The Journey to Healing Trauma


Pace e Bene trainer Dr. Kit Evans-Ford spoke and led a nonviolence workshop entitled From Hurt to Healing in Tiffin, Ohio on April 5. Below is her reflection.


Visiting Nonviolent Tiffin was such a gift! Sr. Paulette and I journeyed with 50 male inmates at Crosswaeh correctional facility. I shared my journey of surviving an extremely violent sexual assault. Doing this allowed the men to feel comfortable sharing about their journeys. We talked about healing, forgiveness, relationships, and used activities like Two Hands of Nonviolence to recognize our scripts and how to be better, more nonviolent people in relationship with others.

Later that evening 85 community members, which included leaders from Nonviolent Tiffin (Part of the Nonviolent Cities Project), journeyed together as we learned about trauma, healing, and nonviolence. Activities from Pace e Bene’s Engage: Exploring Nonviolence Living assisted with thinking through and applying effective ways to actively listen to others in working to resolve conflict. We are grateful for the partnership with the Sisters of St. Francis and Nonviolent Tiffin!

Sister Paulette, who helped organized Dr. Evans-Ford’s visit, offered the following reflections on the workshop.

“I loved the evening and the way Kit related with the people assembled—about 85 attendees in total.  It was clear that she had a personal interest in each person and that she sincerely wanted every individual to benefit sincerely from the skills she taught and the sharing of her own healing with the audience.  

“I heard only positive remarks from the audience consisting of men and women from a local rehabilitation center, members of Nonviolent Tiffin, the mayor and the president of the town council, teachers of some of Bridges Academy, local citizens, social workers, etc. Next time I hope to have more mental health workers join us, since our outreach effort wasn't too successful.  It could have helped them very much.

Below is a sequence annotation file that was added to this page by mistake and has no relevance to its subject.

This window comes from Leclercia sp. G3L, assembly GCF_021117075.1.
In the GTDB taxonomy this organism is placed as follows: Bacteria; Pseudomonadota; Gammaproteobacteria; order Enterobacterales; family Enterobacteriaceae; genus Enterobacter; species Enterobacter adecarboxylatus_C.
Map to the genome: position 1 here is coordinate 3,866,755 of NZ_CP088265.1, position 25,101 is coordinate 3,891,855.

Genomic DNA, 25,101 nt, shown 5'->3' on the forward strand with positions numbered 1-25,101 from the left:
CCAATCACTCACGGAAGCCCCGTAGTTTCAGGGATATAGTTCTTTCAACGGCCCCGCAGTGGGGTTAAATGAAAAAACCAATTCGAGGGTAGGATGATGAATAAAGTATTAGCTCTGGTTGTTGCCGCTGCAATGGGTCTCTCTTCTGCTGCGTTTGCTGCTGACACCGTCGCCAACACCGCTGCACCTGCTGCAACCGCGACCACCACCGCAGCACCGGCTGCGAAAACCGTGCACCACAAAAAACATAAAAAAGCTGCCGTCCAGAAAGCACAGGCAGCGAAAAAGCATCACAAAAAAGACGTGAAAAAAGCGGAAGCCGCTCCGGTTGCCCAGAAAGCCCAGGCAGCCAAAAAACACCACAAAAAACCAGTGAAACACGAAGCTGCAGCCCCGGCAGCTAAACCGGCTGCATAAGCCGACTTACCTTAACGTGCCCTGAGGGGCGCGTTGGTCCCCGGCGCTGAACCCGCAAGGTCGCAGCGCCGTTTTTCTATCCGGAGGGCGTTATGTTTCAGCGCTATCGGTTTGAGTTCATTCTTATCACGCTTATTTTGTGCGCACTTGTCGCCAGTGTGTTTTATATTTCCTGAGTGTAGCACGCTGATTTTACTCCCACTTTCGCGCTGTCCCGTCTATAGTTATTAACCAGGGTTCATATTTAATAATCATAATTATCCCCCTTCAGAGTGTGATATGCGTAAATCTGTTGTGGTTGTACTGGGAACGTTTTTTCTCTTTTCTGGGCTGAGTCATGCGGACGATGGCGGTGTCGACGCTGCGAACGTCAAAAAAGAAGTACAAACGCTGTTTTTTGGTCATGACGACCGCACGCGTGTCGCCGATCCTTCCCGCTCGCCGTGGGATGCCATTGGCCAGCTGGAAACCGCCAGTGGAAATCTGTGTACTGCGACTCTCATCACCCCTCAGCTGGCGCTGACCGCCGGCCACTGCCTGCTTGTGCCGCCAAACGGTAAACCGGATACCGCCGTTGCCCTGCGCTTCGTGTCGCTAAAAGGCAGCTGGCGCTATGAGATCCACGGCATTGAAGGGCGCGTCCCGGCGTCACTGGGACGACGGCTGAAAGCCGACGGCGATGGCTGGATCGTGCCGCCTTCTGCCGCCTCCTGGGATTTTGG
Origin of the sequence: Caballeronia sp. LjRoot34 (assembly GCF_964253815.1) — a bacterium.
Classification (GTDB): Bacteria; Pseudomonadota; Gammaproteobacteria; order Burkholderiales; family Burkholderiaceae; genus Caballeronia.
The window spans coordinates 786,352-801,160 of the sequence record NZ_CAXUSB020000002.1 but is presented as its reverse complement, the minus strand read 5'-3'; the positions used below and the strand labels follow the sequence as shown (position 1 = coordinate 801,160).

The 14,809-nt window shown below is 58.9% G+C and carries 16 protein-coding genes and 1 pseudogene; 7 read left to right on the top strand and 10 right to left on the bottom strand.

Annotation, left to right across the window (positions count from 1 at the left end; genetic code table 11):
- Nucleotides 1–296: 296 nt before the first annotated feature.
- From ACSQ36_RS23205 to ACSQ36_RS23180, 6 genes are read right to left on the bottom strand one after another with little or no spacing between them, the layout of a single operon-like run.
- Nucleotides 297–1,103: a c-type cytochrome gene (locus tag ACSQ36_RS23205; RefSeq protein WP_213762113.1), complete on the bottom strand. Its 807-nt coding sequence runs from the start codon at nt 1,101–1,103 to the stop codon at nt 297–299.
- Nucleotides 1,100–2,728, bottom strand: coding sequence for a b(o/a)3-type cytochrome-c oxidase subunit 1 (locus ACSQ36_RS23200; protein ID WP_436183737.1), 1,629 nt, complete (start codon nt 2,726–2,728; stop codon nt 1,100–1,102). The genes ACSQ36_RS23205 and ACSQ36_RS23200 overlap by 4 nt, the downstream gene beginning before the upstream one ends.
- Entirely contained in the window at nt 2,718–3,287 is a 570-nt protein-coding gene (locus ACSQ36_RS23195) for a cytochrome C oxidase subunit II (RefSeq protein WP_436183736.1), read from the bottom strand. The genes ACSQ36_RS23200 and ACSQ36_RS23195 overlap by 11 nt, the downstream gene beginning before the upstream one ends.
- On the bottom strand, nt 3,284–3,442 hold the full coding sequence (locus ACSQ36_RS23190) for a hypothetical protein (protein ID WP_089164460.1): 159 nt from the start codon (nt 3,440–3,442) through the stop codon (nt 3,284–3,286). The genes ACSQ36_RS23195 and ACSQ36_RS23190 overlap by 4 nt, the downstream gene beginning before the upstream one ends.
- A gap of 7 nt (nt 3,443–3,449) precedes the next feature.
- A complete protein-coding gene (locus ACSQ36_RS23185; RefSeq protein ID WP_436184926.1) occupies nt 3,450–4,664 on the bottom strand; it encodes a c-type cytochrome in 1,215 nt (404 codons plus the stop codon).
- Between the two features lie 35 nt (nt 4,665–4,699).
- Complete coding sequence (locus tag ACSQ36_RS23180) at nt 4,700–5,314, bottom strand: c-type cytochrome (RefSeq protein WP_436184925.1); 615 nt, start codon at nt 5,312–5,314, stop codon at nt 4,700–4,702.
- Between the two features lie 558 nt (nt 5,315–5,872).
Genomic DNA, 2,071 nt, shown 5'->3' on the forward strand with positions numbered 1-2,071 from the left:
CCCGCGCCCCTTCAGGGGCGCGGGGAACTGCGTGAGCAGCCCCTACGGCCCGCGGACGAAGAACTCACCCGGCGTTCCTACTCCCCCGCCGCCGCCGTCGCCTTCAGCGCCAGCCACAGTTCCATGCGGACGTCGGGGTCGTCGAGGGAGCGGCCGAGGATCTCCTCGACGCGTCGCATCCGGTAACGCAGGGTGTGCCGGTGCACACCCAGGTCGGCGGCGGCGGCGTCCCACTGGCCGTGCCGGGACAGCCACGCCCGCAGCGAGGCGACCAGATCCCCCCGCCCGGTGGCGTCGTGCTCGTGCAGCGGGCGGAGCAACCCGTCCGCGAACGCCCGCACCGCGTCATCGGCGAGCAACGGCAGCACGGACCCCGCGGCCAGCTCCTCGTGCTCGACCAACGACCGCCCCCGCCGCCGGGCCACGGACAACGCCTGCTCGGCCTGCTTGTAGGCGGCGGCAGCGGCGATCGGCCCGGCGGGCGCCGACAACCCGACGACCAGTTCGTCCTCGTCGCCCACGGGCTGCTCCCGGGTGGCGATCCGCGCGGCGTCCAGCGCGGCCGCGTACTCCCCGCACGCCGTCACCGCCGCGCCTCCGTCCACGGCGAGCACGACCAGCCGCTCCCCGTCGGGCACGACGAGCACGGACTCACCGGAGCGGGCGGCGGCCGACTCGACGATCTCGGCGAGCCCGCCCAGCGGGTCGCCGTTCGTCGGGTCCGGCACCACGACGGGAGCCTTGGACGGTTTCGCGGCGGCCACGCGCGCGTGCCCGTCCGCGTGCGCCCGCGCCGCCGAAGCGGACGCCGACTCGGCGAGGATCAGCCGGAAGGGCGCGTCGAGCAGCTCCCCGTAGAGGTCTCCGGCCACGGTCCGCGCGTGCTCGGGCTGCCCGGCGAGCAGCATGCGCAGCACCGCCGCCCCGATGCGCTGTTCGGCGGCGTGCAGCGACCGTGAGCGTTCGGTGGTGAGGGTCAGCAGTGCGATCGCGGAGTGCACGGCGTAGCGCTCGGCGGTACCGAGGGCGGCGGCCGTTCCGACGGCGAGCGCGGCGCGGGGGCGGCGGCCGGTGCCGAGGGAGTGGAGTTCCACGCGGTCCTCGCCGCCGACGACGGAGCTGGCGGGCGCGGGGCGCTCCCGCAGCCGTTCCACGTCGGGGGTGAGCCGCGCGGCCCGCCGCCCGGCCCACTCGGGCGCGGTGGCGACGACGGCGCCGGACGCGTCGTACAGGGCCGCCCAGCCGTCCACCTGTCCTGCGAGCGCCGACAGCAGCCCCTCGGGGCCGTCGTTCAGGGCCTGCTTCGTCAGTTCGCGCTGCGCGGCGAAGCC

“Kit was so easy to be with, to share life with, and to settle her in the apartment which one of the members of Nonviolent Tiffin offered. Blessings to Kit, Ryan, and all in your work to slowly but consistently build a society which is peaceful and nonviolent in every aspect of the people's lives.”

Nicole Walby of The Advertiser-Tribune provided the following coverage of the event:

A trauma survivor spoke Friday evening about her own experiences and what to do to move forward.

Kit Evans-Ford served as the keynote speaker for the annual Nonviolent Tiffin event at the Elizabeth Schaefer Auditorium on the campus of St. Francis, 194 St. Francis Ave.

Evans-Ford presented “The Way Forward: Healing from Trauma.”

Evans-Ford has worked, studied and served throughout Europe, the Caribbean and Africa.

In 2017, when Evans-Ford was serving in the Peace Corps in the Caribbean, she experienced her own trauma. While there, she taught HIV/AIDS education and cultivated relationships in the beautiful area. One day, after a student of hers had left, a man broke in and assaulted her. Her neighbors heard her screams and she as able to get away from his grip to let them to help her escape.

“That night I felt the most powerless I have ever felt,” Evans-Ford said. “I am so thankful my neighbors were there to help me and pull me out of my real-life nightmare.”

The man was caught and sentenced to 46 years in prison. But, Evans-Ford was left with her trauma and post-traumatic stress disorder.

After the events, Evans-Ford worked to find what worked for her in moving forward. She began work with a support group and semantic therapy.

“Everyone’s healing journey is different,” she said. “It is important to find and establish a safety place. A place where you can conduct remembrance and mourning.”

It is also important to find and reconnect with ordinary life, she said.

“We have to use the hurt we have as energy to do something good,” Evans-Ford said.

Evans-Ford said people have different scripts when dealing with nonviolence, such as avoidance, accommodation, counter violence and two hands of nonviolence.

In how to move on, Evans-Ford gave a tool to use called CLARA training. The acronym stands for center yourself, learn about conflict, articulate your truth, receive the truth of others and accomplish a different outcome.

While attending seminary, Evans-Ford completed a summer fellowship with Pace e Bene and has been working with the organization for nine-years. She has a doctor of ministry in spiritual direction and is the founder of Spirit Life LLC: Spiritual Direction for Everyday People.

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